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Crimp notes & splice connection

Posted: Sun Mar 20, 2016 9:53 am
by kb1gtt
Often problems are caused by poor crimps. Crimp connections can cause heat, or when you have a capacitive based circuit driving an inductive device, the resistance in between can cause a tank circuit, which causes all sorts of problems. The below videos help show the differences of a variety of commonly used crimp tools.

A quick summary of the video's is that using the proper crimp tool will survive a much better tug test force. This better tug test force is an indicator that the crimp quality is better, as it will have lower contact resistance, and better resistance against long term corrosion. The tug force for this particular connectors is 192 lbs, while if using the wrong crimp tool could be as low as 12lbs. If you are doing just a mild pull test with your fingers, you won't notice a difference in the tug force.

-- TE training advanced video 20 min

See about 11:00 min for crimp range
-- TE training how to use crimp tools 5min
-- Guy testing with proper tool 193 lbs
-- Guy testing with proper tool slower pull 192 lbs
-- Guy testing with Harbor freight ratchet crimp tool 83 lbs
-- Guy testing with Klein Crimp 12 lbs

Crimp / splice connection

Posted: Sat Jun 15, 2019 10:52 am
by kb1gtt
So you have a nice ECU harness pigtail, and you have an injector harness to connect to it. How should the two wires be connected.... loosing your car or house due to electrical fire sucks. I suggest considering using a reputable and good crimp tool. The TE 58433-3 crimp tool covers a huge array of connectors, and this tool is reasonably low cost. It's $121 as of writing this. As well it's a once in a life time purchase.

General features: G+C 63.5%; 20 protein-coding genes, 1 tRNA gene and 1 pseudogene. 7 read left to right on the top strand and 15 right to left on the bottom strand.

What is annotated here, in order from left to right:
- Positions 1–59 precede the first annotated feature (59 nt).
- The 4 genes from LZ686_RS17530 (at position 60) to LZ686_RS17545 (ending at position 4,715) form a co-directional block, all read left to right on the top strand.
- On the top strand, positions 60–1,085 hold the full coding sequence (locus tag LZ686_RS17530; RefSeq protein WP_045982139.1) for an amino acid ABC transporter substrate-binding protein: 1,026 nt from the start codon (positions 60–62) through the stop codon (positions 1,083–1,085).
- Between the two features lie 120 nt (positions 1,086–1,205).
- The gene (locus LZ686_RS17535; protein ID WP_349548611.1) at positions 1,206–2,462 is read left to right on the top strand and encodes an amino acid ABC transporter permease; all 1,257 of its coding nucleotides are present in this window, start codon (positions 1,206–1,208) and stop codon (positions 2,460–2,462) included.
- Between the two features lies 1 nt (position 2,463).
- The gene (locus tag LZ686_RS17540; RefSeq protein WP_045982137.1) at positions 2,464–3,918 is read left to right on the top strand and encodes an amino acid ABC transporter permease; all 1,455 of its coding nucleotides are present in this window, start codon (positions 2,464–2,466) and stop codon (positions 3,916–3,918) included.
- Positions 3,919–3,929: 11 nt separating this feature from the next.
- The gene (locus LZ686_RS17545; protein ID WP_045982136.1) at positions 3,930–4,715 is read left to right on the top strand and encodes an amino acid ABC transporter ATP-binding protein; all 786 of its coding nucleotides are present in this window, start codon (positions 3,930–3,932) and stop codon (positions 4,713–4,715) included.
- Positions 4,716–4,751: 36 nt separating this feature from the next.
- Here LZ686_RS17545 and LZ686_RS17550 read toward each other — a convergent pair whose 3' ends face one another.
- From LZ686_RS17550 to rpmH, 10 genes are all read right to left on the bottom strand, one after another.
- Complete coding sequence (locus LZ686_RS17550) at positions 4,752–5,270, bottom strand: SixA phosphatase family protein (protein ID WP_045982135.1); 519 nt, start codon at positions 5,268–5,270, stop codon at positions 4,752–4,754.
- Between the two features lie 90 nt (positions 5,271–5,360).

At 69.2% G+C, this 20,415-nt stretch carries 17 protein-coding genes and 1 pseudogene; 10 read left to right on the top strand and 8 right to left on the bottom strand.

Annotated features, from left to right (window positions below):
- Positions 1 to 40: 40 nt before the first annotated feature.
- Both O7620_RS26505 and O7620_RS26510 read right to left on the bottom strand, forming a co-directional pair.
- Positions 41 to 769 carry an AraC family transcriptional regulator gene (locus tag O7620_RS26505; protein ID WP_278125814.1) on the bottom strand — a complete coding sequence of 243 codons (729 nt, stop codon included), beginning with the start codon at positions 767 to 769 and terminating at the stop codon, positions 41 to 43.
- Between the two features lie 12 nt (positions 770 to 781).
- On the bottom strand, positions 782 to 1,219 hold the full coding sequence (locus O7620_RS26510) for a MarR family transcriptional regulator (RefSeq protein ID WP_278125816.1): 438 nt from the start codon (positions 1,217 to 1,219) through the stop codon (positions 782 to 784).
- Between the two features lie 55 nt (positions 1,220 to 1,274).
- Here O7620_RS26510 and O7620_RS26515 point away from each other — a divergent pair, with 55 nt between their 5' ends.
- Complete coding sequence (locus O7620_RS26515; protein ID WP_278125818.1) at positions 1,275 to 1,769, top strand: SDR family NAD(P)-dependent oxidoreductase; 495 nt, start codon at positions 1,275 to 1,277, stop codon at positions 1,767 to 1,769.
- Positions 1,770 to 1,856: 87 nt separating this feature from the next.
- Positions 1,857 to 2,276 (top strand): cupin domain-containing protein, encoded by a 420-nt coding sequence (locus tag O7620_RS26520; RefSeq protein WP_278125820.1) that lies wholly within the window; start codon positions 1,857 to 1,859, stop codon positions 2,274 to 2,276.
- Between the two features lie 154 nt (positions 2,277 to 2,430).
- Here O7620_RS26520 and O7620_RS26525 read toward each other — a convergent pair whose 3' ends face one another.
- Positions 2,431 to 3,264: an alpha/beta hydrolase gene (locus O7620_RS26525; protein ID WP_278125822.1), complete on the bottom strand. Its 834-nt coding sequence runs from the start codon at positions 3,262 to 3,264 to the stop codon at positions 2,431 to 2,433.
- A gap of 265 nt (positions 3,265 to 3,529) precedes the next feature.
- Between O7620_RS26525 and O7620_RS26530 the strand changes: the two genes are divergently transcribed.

Then I would suggest a connection which this tool can crimp, perhaps the knife connectors like the TE 32447.

If you are concerned about saving pennies, there is also the TE 34071

As well an environmental seal can be obtained with shrink tubing. Adhesive-Lined Polyolefin Heat Shrink Tubing helps keep a good long term connection.

Re: Crimp notes

Posted: Sat Jun 15, 2019 12:55 pm
by AndreyB

Re: Crimp notes & splice connection

Posted: Sun Jun 16, 2019 1:08 am
by kb1gtt
I once had to deal with a multi-million dollar issue due to poor crimps. AKA equipment was catching fire, which got expensive quick. We ended up loosing many customers. It sucked. At least it was not my equipment, I was dealing with someone else's sins. Any how based on what I learned form that, I would suggest against generic crimp tools. There are many small quality improvements. I spend allot of time in our lab with microscopes, thermal cameras, temperature probes, and probably the most notable was the tug testing tool. We had a semi generic connector which was demanded by our customer. I had to find a crimp tool which preformed a proper crimp. Most crimps should hold around 90 lbs. The OEM crimp tools had no problems, but pretty much all the generic tools failed the tug test typically around 30 lbs, when they should have held 90lbs. This resulted in excessive heating and in our case electrical fire.

Any how, I suggest the OEM tools, because electrical fires suck.

Shrink tube should be installed after the crimp. Those combined things are not worth it. Take the extra 10 seconds in labor and shrink tube after the crimp has been made.

Same goes for those solder / shrink connectors. It is very difficult to get the solder to flow and not damage the shrink. So just solder it then shrink it.

Re: Crimp notes & splice connection

Posted: Sun Jun 16, 2019 1:20 pm
by AndreyB
open barrel splice kind is what I am curious to try.

I guess I can get one of these amazon tools and hang something heave by the resulting spliced wire for a pull test?

Re: Crimp notes & splice connection

Posted: Mon Jun 17, 2019 12:58 am
by kb1gtt
Hang test is probably close enough for our needs.